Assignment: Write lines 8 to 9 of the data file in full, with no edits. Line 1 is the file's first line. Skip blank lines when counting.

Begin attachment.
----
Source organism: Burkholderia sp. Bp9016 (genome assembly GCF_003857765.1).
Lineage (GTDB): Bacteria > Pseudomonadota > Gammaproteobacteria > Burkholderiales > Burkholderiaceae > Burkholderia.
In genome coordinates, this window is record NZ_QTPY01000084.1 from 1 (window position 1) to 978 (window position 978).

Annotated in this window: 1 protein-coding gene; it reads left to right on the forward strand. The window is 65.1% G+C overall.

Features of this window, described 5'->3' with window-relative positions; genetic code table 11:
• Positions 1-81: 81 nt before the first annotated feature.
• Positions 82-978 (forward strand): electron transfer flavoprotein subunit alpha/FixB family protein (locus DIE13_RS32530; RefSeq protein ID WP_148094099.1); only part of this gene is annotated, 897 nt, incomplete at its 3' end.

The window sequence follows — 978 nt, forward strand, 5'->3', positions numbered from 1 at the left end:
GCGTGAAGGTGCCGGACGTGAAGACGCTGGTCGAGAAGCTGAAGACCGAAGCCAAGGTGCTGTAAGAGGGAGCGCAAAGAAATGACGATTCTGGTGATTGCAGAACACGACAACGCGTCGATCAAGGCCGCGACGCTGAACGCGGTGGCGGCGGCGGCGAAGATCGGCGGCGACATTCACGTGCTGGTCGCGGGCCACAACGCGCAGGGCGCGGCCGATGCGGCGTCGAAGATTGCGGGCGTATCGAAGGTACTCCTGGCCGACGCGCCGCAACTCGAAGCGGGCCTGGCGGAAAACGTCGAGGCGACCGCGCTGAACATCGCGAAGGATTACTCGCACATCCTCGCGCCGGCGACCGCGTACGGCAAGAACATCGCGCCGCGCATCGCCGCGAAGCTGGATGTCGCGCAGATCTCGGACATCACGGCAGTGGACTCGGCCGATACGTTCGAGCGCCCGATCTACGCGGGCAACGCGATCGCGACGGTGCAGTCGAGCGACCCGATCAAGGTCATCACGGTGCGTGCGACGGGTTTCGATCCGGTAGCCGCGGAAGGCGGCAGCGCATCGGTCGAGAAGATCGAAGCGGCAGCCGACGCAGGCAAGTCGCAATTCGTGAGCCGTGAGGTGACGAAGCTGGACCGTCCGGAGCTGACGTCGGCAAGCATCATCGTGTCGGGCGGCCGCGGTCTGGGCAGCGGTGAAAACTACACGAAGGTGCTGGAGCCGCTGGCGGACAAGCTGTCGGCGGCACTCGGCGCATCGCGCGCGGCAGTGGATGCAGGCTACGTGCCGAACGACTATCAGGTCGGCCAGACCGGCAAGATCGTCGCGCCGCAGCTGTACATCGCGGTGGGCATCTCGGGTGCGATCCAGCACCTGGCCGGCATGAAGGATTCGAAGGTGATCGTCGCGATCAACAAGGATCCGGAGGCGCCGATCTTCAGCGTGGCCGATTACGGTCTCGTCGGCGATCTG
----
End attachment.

The window sequence follows — 978 nt, forward strand, 5'->3', positions numbered from 1 at the left end:
GCGTGAAGGTGCCGGACGTGAAGACGCTGGTCGAGAAGCTGAAGACCGAAGCCAAGGTGCTGTAAGAGGGAGCGCAAAGAAATGACGATTCTGGTGATTGCAGAACACGACAACGCGTCGATCAAGGCCGCGACGCTGAACGCGGTGGCGGCGGCGGCGAAGATCGGCGGCGACATTCACGTGCTGGTCGCGGGCCACAACGCGCAGGGCGCGGCCGATGCGGCGTCGAAGATTGCGGGCGTATCGAAGGTACTCCTGGCCGACGCGCCGCAACTCGAAGCGGGCCTGGCGGAAAACGTCGAGGCGACCGCGCTGAACATCGCGAAGGATTACTCGCACATCCTCGCGCCGGCGACCGCGTACGGCAAGAACATCGCGCCGCGCATCGCCGCGAAGCTGGATGTCGCGCAGATCTCGGACATCACGGCAGTGGACTCGGCCGATACGTTCGAGCGCCCGATCTACGCGGGCAACGCGATCGCGACGGTGCAGTCGAGCGACCCGATCAAGGTCATCACGGTGCGTGCGACGGGTTTCGATCCGGTAGCCGCGGAAGGCGGCAGCGCATCGGTCGAGAAGATCGAAGCGGCAGCCGACGCAGGCAAGTCGCAATTCGTGAGCCGTGAGGTGACGAAGCTGGACCGTCCGGAGCTGACGTCGGCAAGCATCATCGTGTCGGGCGGCCGCGGTCTGGGCAGCGGTGAAAACTACACGAAGGTGCTGGAGCCGCTGGCGGACAAGCTGTCGGCGGCACTCGGCGCATCGCGCGCGGCAGTGGATGCAGGCTACGTGCCGAACGACTATCAGGTCGGCCAGACCGGCAAGATCGTCGCGCCGCAGCTGTACATCGCGGTGGGCATCTCGGGTGCGATCCAGCACCTGGCCGGCATGAAGGATTCGAAGGTGATCGTCGCGATCAACAAGGATCCGGAGGCGCCGATCTTCAGCGTGGCCGATTACGGTCTCGTCGGCGATCTG